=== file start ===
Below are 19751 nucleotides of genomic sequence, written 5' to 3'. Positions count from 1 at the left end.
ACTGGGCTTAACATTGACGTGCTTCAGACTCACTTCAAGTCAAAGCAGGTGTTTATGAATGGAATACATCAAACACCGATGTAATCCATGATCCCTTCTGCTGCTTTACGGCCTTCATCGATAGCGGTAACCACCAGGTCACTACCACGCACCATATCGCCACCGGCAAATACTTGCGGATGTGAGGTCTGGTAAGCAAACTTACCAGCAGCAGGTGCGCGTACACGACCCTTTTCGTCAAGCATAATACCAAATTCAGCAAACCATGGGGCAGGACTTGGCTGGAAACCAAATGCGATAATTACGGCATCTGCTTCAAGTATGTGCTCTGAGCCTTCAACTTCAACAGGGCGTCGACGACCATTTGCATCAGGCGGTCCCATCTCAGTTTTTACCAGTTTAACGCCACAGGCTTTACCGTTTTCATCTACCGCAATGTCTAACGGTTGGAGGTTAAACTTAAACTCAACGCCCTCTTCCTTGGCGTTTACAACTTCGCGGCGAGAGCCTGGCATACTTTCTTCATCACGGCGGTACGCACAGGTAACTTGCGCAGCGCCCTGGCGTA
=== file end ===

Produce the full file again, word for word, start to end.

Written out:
Below are 19751 nucleotides of genomic sequence, written 5' to 3'. Positions count from 1 at the left end.
ACTGGGCTTAACATTGACGTGCTTCAGACTCACTTCAAGTCAAAGCAGGTGTTTATGAATGGAATACATCAAACACCGATGTAATCCATGATCCCTTCTGCTGCTTTACGGCCTTCATCGATAGCGGTAACCACCAGGTCACTACCACGCACCATATCGCCACCGGCAAATACTTGCGGATGTGAGGTCTGGTAAGCAAACTTACCAGCAGCAGGTGCGCGTACACGACCCTTTTCGTCAAGCATAATACCAAATTCAGCAAACCATGGGGCAGGACTTGGCTGGAAACCAAATGCGATAATTACGGCATCTGCTTCAAGTATGTGCTCTGAGCCTTCAACTTCAACAGGGCGTCGACGACCATTTGCATCAGGCGGTCCCATCTCAGTTTTTACCAGTTTAACGCCACAGGCTTTACCGTTTTCATCTACCGCAATGTCTAACGGTTGGAGGTTAAACTTAAACTCAACGCCCTCTTCCTTGGCGTTTACAACTTCGCGGCGAGAGCCTGGCATACTTTCTTCATCACGGCGGTACGCACAGGTAACTTGCGCAGCGCCCTGGCGTA